New robotic surgery helping those who need new knees
Legacy Salmon Creek Medical Center and Legacy Meridian Park Medical Center are among the first hospitals on the West Coast to offer the first of its kind: robotic surgery for patients who need total knee replacement.
This will be the gold standard in the way joint replacement surgery is done,” says Todd Borus, M.D.
Dr. Borus is an orthopedic surgeon at Rebound Orthopedics who has performed more Mako robotic hip and partial knee surgeries than any other surgeon in the Pacific Northwest. Many of those procedures take place at Legacy Salmon Creek Medical Center in Vancouver, Wash. Borus is one of the first surgeons to embrace the use of robotics for orthopedics and is considered a national leader in the Mako robotic program. Legacy Salmon Creek Medical Center invested in the technology early on and is one of only three hospitals in Washington State that offers the Mako total knee surgery.
“I’m thrilled by the results so far,” said Borus. “This allows us to map out the area before the surgery and then use the computer generated blueprint with the robotic arm to make precise cuts, protecting the surrounding soft tissue, setting a precise alignment and creating a perfectly a balanced knee.”
For his patients it means a great outcome, and faster recovery time because it’s minimally invasive surgery. “This method is the best. I did my research,” says Lynne Annett who had the surgery January 30 on her right knee. At age 70, Annett is a competitive tennis player, a windsurfer and an alpine skier. She’d been sidelined because of her knee. “I’ve always been very active. But the pain made it impossible for me to continue and I wasn’t ready to give it up. This has given me back my freedom.”
“It’s rewarding to help people reclaim their mobility and improve quality of life,” said Dr. Borus “ It used to be we would tell patients their knee might last 10 to 15 years but because of advances in the procedure and in the materials, the data shows a new knee might last 20 to 30 years.”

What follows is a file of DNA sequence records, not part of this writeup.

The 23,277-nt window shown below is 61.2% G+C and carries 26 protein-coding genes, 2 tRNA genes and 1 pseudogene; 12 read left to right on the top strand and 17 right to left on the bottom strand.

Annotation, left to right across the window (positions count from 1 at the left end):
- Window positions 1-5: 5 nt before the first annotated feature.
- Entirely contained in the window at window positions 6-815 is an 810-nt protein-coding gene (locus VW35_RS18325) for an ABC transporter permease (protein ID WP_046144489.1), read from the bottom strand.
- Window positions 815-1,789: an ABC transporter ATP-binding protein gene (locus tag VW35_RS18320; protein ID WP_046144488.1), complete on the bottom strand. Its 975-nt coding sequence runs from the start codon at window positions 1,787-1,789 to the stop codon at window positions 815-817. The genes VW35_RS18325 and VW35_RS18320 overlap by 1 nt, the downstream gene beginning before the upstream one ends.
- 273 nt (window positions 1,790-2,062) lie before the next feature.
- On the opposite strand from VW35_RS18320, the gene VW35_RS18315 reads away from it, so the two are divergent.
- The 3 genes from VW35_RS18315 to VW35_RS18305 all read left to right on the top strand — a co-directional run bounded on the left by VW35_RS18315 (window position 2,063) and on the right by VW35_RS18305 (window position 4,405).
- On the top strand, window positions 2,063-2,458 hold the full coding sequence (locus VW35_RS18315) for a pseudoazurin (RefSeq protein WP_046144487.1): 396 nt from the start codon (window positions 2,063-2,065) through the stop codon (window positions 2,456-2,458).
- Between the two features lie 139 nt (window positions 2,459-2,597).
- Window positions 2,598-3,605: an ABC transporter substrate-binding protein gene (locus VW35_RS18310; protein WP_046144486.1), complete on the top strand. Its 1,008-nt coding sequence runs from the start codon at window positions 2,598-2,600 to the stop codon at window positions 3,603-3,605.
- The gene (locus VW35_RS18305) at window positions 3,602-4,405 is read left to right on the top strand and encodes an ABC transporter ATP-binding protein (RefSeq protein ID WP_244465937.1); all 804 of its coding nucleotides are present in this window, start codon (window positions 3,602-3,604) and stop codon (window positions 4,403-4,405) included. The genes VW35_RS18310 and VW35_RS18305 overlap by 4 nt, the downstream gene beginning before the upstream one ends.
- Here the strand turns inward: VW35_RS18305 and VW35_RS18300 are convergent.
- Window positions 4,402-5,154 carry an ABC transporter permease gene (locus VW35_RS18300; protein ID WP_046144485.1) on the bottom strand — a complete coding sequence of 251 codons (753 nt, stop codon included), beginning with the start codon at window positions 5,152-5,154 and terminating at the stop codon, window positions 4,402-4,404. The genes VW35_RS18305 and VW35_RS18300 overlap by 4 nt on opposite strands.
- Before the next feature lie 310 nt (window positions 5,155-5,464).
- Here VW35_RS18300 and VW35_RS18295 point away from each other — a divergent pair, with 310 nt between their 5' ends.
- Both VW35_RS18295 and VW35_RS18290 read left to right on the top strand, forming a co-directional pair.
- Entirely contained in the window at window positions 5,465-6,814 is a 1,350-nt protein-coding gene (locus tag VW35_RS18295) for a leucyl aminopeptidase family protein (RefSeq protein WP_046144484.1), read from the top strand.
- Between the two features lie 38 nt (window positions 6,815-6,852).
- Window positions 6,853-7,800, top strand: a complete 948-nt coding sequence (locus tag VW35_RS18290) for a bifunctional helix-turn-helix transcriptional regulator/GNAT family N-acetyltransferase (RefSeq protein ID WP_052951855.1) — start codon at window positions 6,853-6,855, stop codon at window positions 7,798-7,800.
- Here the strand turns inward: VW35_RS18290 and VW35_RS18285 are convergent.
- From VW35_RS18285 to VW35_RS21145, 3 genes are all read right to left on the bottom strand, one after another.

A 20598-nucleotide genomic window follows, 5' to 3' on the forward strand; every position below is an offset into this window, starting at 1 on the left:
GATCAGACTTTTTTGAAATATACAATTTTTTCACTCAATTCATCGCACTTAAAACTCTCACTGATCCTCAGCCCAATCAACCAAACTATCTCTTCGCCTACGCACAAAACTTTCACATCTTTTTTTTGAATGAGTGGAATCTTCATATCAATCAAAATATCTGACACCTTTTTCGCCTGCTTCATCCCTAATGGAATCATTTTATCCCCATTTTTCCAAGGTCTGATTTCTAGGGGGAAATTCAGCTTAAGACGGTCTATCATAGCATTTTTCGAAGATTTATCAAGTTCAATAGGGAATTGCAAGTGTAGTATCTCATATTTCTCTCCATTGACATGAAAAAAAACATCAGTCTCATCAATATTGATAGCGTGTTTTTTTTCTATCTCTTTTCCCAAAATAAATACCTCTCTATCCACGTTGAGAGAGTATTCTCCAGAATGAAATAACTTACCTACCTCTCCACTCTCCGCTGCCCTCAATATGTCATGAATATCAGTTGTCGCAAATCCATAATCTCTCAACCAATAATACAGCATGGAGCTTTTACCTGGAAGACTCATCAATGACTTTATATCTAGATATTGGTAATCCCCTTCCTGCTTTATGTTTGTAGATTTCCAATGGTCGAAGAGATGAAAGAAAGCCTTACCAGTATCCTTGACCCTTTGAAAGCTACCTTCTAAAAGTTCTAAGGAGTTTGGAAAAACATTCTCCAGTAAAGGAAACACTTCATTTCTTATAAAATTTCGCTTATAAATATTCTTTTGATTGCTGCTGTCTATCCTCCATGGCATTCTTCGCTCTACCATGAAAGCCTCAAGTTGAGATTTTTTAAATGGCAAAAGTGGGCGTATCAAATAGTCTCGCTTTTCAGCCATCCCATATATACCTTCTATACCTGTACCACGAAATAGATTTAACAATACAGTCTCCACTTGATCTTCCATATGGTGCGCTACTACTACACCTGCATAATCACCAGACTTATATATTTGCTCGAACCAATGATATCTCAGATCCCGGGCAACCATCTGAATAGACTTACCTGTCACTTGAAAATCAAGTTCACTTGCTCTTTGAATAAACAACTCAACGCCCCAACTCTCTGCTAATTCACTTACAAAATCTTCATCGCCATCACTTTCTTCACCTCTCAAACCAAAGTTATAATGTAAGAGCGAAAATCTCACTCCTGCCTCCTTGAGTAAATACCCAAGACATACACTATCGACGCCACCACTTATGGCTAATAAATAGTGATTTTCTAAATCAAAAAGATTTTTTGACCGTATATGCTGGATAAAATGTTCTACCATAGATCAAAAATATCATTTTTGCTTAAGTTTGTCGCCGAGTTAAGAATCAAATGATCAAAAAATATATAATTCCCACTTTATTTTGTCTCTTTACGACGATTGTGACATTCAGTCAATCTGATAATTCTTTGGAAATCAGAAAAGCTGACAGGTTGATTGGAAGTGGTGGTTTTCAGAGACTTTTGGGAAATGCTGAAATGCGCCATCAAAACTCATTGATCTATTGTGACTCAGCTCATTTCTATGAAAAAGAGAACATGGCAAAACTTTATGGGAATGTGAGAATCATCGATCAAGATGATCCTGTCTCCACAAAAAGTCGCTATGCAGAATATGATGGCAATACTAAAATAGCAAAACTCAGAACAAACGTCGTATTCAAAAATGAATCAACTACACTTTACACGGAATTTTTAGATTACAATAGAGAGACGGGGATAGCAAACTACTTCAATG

This has opened the door for younger patients in their 40s and 50s. Borus says, “We’re starting to see a huge surge in patients – the younger athletic population that has worn out their knee prematurely due to sports injuries. That’s the fastest growing demographic of the knee replacement population in general.”
Dr. Borus, who began his practice is 2006, is now training other surgeons how to use the Mako total knee procedure. “Robotics is the future of surgery. It won’t ever replace the surgeon. But it’s a consistently precise tool for the intricate work we do that results in the best outcomes for our patients.”
For more information about the Mako total knee replacement and the Legacy Total Joint Center at Salmon Creek, contact Kelly Love at Legacy Salmon Creek Medical Center.
Legacy Total Joint Center-Salmon Creek has earned the prestigious Gold Seal of Approval for knees, shoulders and hip replacement from The Joint Commission — one of only 120 programs in the nation, and only the third program in the nation to earn certification for all three procedures. The Joint Commission is an independent, nonprofit organization that accredits and certifies more than 17,000 health care organizations and programs in the United States. This accreditation and certification is recognized nationwide as a symbol of quality that reflects an organization's commitment to meeting high performance standards.